Null Sender Question

Scott B. Anderson sbanderson at
Mon Oct 6 21:39:45 IST 2008

> -----Original Message-----
> From: mailscanner-bounces at [mailto:mailscanner-
> bounces at] On Behalf Of Kai Schaetzl
> Sent: Monday, October 06, 2008 2:31 PM
> To: mailscanner at
> Subject: Re: Null Sender Question
> Daniel Straka wrote on Mon, 06 Oct 2008 10:49:03 -0600:
> > I believe many of the receiving systems will not deliver messages
> > with a null sender.
> It's perfectly ok. It's actually required by RFC to accept these
> messages.
> Kai
> --
> Kai Schätzl, Berlin, Germany
> Get your web at Conactive Internet Services:

Yes, but many, MANY of us Violate the old RFC standard, and the new ones recognize the need to reject email that otherwise passes the old RFC standard as valid email.

To support my position, note the following:

RFC 5321 supersedes RFC1123 where necessary.

RFC 5321 includes the following text:
" It also includes some additional material from RFC 1123 that required
   amplification.  This material has been identified in multiple ways,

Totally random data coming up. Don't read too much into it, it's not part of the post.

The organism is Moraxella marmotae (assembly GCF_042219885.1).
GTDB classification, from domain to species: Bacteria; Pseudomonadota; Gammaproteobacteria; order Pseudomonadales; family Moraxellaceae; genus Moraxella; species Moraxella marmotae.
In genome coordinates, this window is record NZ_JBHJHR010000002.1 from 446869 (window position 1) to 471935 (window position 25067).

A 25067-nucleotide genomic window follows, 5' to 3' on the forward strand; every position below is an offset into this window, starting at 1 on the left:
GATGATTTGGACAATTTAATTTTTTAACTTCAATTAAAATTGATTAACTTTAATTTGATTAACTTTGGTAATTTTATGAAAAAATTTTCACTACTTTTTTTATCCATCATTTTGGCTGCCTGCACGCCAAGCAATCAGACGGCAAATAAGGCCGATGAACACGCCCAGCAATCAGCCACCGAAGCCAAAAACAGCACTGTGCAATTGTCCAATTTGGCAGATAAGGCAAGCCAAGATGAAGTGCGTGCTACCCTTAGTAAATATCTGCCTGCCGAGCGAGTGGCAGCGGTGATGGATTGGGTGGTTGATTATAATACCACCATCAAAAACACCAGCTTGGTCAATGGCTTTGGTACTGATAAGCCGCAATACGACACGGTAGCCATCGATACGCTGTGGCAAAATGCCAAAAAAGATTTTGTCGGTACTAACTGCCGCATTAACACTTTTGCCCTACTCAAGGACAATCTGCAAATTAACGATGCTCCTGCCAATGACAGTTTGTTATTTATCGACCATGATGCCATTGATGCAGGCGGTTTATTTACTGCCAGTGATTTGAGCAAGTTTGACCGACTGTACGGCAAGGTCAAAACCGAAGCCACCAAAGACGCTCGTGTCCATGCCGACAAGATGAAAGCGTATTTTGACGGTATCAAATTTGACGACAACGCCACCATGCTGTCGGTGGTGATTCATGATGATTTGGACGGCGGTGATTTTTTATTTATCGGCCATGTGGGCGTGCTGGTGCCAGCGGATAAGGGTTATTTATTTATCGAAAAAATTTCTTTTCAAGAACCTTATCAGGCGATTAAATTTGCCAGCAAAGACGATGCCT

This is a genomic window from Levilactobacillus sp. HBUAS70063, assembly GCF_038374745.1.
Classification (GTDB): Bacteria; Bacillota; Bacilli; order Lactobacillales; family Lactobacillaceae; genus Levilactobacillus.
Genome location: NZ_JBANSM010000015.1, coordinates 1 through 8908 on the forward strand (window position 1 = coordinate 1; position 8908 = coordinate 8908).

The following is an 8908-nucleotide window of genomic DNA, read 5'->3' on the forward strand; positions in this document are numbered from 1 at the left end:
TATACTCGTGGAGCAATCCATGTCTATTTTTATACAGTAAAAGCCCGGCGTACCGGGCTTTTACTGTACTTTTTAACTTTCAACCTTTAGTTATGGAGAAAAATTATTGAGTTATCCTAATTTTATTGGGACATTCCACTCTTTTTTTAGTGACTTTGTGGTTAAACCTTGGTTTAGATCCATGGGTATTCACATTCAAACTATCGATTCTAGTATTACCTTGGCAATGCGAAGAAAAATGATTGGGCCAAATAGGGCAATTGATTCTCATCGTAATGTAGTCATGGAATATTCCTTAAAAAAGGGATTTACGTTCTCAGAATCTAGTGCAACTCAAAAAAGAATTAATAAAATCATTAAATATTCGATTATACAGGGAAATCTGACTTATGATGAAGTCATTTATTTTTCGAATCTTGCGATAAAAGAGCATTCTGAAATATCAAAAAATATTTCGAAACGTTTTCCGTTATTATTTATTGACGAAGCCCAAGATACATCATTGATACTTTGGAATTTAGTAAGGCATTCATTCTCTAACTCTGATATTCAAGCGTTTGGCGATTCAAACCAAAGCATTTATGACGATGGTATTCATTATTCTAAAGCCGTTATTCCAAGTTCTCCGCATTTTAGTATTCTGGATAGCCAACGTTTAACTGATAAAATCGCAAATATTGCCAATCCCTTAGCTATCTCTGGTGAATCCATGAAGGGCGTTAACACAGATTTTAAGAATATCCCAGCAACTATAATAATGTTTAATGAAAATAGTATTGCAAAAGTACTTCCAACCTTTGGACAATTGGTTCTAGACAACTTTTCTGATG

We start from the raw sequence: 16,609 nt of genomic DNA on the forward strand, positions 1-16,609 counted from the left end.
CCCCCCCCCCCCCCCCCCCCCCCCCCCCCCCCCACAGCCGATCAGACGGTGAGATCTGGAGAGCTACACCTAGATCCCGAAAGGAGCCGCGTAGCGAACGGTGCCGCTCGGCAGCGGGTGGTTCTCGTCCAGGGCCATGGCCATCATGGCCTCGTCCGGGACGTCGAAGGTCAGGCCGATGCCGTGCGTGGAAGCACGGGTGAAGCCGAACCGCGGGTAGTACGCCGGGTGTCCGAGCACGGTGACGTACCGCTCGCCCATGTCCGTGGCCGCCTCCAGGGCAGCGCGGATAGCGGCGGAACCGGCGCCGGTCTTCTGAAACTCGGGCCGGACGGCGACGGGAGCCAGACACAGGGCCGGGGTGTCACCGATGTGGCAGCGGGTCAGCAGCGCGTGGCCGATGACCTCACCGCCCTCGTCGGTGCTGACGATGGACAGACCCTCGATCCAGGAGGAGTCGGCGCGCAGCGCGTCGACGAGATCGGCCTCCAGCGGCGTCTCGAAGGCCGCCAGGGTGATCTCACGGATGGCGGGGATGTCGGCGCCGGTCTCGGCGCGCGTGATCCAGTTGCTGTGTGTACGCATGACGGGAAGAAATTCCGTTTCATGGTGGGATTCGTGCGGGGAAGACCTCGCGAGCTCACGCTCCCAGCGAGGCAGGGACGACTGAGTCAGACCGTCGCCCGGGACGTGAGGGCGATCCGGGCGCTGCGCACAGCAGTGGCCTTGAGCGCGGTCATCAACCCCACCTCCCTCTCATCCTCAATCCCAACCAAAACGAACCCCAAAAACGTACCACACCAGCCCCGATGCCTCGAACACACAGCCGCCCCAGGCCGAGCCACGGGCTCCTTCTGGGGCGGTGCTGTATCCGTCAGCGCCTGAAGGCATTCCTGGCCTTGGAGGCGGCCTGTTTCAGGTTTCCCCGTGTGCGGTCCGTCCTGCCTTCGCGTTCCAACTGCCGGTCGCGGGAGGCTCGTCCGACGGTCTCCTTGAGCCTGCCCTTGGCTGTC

mostly by tracking flaming on various lists and newsgroups and
   problems of unusual readings or interpretations that have appeared as
   the SMTP extensions have been deployed. Where this specification moves
   beyond consolidation and actually differs from earlier documents, it
   supersedes them technically as well as textually."

Changes from RFC 2821 to RFC 5321

This was added as section 7.8:
"7.8. Resistance to Attacks
In recent years, there has been an increase of attacks on SMTP
servers, either in conjunction with attempts to discover addresses
for sending unsolicited messages or simply to make the servers
inaccessible to others (i.e., as an application-level denial of
service attack). While the means of doing so are beyond the scope of
this Standard, rational operational behavior requires that servers be
permitted to detect such attacks and take action to defend
themselves. For example, if a server determines that a large number
of RCPT TO commands are being sent, most or all with invalid
addresses, as part of such an attack, it would be reasonable for the
server to close the connection after generating an appropriate number
of 5yz (normally 550) replies."

I would suspect that in turn, a large number of MAIL FROM:<> would also fall under this section of RFC 5321.

This list has debated this point before and I know at least one of us simply rejects email with a null sender via sendmail. In the past we agreed it was a direct violation of RFC1123, now it appears there is some discretion under applicable RFCs.
(I changed my rejection notice on NULL sender in proto.m4 earlier today. ;-> )

Scott Anderson
sbanderson at

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